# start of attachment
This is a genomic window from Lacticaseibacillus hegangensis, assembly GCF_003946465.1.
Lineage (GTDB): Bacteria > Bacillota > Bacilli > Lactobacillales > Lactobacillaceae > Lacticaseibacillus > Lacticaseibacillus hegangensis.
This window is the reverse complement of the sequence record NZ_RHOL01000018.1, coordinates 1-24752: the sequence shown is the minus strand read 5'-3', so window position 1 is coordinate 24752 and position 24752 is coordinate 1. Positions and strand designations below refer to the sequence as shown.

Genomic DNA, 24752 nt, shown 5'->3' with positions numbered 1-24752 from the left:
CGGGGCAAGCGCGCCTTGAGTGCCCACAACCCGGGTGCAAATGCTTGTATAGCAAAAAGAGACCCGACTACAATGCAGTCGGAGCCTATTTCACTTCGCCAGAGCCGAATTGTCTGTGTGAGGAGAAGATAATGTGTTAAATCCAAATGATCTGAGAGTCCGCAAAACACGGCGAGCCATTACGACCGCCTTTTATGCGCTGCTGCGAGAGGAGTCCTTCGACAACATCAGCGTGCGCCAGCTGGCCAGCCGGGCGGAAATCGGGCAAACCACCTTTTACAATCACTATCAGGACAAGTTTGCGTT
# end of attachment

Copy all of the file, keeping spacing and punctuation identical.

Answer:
This is a genomic window from Lacticaseibacillus hegangensis, assembly GCF_003946465.1.
Lineage (GTDB): Bacteria > Bacillota > Bacilli > Lactobacillales > Lactobacillaceae > Lacticaseibacillus > Lacticaseibacillus hegangensis.
This window is the reverse complement of the sequence record NZ_RHOL01000018.1, coordinates 1-24752: the sequence shown is the minus strand read 5'-3', so window position 1 is coordinate 24752 and position 24752 is coordinate 1. Positions and strand designations below refer to the sequence as shown.

Genomic DNA, 24752 nt, shown 5'->3' with positions numbered 1-24752 from the left:
CGGGGCAAGCGCGCCTTGAGTGCCCACAACCCGGGTGCAAATGCTTGTATAGCAAAAAGAGACCCGACTACAATGCAGTCGGAGCCTATTTCACTTCGCCAGAGCCGAATTGTCTGTGTGAGGAGAAGATAATGTGTTAAATCCAAATGATCTGAGAGTCCGCAAAACACGGCGAGCCATTACGACCGCCTTTTATGCGCTGCTGCGAGAGGAGTCCTTCGACAACATCAGCGTGCGCCAGCTGGCCAGCCGGGCGGAAATCGGGCAAACCACCTTTTACAATCACTATCAGGACAAGTTTGCGTT